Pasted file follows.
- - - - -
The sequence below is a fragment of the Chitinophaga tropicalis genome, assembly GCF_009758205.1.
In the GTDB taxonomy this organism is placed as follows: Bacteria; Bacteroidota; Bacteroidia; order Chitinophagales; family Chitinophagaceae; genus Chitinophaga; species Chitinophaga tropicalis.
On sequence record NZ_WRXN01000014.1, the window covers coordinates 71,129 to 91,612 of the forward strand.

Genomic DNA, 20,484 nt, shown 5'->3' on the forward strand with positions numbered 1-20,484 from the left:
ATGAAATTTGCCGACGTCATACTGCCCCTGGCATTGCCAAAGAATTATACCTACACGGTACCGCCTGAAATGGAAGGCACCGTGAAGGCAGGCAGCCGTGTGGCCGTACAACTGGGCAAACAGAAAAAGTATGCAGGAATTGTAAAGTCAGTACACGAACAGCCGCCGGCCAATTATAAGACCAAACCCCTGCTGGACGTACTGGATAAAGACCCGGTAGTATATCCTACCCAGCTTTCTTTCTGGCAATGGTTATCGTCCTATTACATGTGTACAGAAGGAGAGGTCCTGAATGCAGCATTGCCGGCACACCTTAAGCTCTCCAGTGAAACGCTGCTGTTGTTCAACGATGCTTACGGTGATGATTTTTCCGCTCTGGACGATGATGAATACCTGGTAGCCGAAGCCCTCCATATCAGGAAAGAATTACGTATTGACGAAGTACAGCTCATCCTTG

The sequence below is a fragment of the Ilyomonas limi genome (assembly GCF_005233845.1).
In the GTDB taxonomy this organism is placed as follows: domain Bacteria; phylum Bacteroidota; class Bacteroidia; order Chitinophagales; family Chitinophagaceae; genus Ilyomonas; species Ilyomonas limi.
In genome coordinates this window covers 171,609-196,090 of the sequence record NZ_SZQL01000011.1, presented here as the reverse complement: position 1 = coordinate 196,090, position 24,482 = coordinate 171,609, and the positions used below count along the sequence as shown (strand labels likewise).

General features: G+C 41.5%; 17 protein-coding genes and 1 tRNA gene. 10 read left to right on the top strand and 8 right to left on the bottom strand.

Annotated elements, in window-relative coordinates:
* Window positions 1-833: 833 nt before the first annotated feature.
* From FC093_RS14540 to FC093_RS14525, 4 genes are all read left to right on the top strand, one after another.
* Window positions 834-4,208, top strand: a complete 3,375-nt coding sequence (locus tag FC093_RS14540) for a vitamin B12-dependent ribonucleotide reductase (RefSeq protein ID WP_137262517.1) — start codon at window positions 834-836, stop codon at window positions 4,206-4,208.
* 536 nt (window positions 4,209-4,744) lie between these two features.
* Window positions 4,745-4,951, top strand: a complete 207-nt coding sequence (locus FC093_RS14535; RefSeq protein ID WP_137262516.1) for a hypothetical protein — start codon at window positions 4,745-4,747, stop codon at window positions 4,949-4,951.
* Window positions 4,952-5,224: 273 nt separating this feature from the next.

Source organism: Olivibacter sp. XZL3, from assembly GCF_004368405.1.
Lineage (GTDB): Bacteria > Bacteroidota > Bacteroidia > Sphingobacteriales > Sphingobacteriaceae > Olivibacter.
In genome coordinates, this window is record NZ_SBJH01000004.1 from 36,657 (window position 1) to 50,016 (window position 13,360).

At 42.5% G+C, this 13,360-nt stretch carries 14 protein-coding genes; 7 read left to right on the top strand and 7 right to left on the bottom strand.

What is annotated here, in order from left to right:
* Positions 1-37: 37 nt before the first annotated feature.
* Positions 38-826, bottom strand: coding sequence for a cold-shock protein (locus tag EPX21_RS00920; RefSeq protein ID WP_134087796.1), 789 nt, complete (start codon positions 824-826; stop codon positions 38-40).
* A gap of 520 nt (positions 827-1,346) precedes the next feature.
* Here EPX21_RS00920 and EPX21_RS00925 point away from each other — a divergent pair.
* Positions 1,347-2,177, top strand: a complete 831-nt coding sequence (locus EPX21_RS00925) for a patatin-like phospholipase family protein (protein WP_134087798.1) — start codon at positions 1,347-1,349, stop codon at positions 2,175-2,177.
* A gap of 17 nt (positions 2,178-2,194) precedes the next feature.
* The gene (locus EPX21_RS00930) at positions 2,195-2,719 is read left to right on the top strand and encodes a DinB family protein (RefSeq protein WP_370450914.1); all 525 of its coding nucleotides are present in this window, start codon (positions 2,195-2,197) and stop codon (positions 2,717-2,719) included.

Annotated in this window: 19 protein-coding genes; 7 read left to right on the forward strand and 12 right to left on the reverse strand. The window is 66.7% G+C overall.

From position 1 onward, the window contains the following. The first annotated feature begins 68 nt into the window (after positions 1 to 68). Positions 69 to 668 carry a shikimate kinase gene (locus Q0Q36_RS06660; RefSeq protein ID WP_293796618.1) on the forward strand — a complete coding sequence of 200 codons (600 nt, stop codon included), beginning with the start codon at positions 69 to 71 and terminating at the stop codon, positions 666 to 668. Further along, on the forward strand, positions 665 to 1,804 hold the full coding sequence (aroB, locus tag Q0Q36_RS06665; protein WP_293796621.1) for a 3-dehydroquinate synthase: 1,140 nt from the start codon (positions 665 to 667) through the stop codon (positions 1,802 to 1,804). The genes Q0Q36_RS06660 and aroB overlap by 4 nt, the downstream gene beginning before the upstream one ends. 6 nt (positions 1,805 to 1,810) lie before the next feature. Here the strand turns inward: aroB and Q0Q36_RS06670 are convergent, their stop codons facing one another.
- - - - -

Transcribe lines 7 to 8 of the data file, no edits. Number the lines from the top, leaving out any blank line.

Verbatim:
In the GTDB taxonomy this organism is placed as follows: domain Bacteria; phylum Bacteroidota; class Bacteroidia; order Chitinophagales; family Chitinophagaceae; genus Ilyomonas; species Ilyomonas limi.
In genome coordinates this window covers 171,609-196,090 of the sequence record NZ_SZQL01000011.1, presented here as the reverse complement: position 1 = coordinate 196,090, position 24,482 = coordinate 171,609, and the positions used below count along the sequence as shown (strand labels likewise).